Brussels-based antique dealer Gisèle Croës has opened her gallery for more than thirty years with the aim of promoting a better understanding and appreciation of high-quality Orien-tal art. Over the years she has been dealing with important col-lectors, foundations and international museums. They meet at her elegant early 20th century townhouse gallery as well as at major international art fairs in Paris, New York, Shanghai and Maastricht. For this Maastricht 2013 edition she has acquired a private collection of archaic bronze vessels which have not been seen publicly for twenty years and will undoubtedly cre-ate interest. To illustrate the power and richness of Chinese culture I selected Gisèle’s bronze taotie mask and ring with green and brown patina from the Spring and Autumn period.
Art lovers will surely be attending Asia Week New York, March 15th to 23rd, 2013. I recommend picking up a copy of the Asia Week New York 2013 printed guide at any participat-ing dealer or auction house location, or downloading a PDF copy of the guide from www.asiaweekny.com. This will help you to navigate a non-stop schedule for this nine-day extrava-ganza of Asian art throughout metropolitan New York with ex-hibitions, auctions and special events presented by forty-three leading international Asian art specialists, five major auction houses, and seventeen museums and cultural institutions. The events commence with an opening reception at the Solomon R. Guggenheim Museum, followed by the much-anticipated Open House Weekend (March 16th and 17th), where partici-pating dealers open their doors to the public.
“This is the largest number of galleries that have partici-pated since the inception of Asia Week New York nearly five years ago, and represents 25% growth over last year”, says Henry Howard-Sneyd, Chairman of Asia Week New York and Sotheby’s Vice-Chairman for Asian Art. “As more and more Asian art dealers recognise that New York is the place to be in March, we are able to select a broader and more diverse group of specialists eager to exhibit here. This confirms just how vital Asia Week New York has become as a destination for international Asian art collectors, curators and scholars.” Un-fortunately it is not possible to include every art event in my Editorial, however to whet your appetite I am pleased to men-tion the following highlights that will be of interest.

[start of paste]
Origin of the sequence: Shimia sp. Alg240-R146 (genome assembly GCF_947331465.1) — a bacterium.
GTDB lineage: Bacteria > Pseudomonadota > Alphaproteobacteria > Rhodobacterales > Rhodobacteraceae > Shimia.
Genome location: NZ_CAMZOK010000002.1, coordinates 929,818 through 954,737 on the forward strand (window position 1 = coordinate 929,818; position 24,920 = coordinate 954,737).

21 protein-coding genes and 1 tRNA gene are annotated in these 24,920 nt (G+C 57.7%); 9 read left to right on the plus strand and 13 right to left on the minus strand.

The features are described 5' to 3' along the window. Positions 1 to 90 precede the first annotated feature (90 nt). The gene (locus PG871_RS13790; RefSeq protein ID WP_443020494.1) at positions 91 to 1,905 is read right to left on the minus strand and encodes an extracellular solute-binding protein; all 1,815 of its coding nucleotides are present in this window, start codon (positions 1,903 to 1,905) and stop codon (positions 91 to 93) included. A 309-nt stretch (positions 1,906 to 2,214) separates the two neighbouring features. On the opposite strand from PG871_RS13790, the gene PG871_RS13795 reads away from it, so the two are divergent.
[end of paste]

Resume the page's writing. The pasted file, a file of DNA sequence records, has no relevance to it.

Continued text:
The exhibition “Song Dynasty Ceramics: The Ronald W. Longsdorf Collection” at J.J. Lally & Co. showcases elegant vessels with subtly coloured glazes. Beautiful ceramics pro-duced by Chinese potters during the Song dynasty are highly appreciated in the West. The Longsdorf Collection was formed by an American who began collecting Chinese ceram-ics more than thirty years ago and chose to concentrate on the wares of the Song dynasty as the epitome of ceramic art. He travelled widely in Europe and in the Far East, and acquired ceramics from dealers, collectors and auction houses in Amer-ica and around the world, including examples from some of the most famous kilns of the Song dynasty. The Longsdorf Col-lection includes a tall blue-glazed Junyao bottle vase of meiping form which is very rare. This slender high-shouldered shape is an innovation of the Song period and prized by collectors.
Carlton Rochell will present an exhibition of twenty-five sculptures and paintings from India, Tibet, Nepal and Cam-bodia, from 2nd century AD to the 18th century. These works hail from prestigious private collections in both America and Europe. An intricately cast Cambodian bronze finial is an ex-ample of fine metalwork from the 12th century (Angkor Wat period). During that time, this decorative element would have been used on a Khmer chariot as a symbol of strength and de-picts a fierce-looking garuda (mythical bird), raising his chest in a stance meant to intimidate, atop a multi-headed naga (serpent) who looks poised to attack.
Susan Tosk of Orientations Gallery and Mr Kazuo Ku-wabara of Oriental Treasure Box will be sharing exhibition space in the Nippon Gallery of the Nippon Club at 145 West 57th Street, March 14th to 25th. Their exhibition “Imperial Court Artists and Living National Treasures: Art from the Meiji Period to Present Day, Celebrating 150 Years of Exqui-site Japanese Craftsmanship” is supported by the Consulate General of Japan in New York. On display will be artworks of the highest quality by recognised and accomplished artists in the fields of cloisonné enamels, ceramics, metalwork, ivory and wood carving, and textiles. They are also delighted to an-nounce that a lecture will be held during the course of the exhibition on Monday, March 18th at 4 pm. Hollis Goodall, Curator of Japanese Art at Los Angeles County Museum of Art, will be in town to give an illustrated talk at the Nippon Club that should be on the itineraries of Asia Week attendees.
Finally to complete my Editorial, the whole Arts of Asia team wish all our friends and readers around the world a very happy, peaceful and successful Year of the Snake.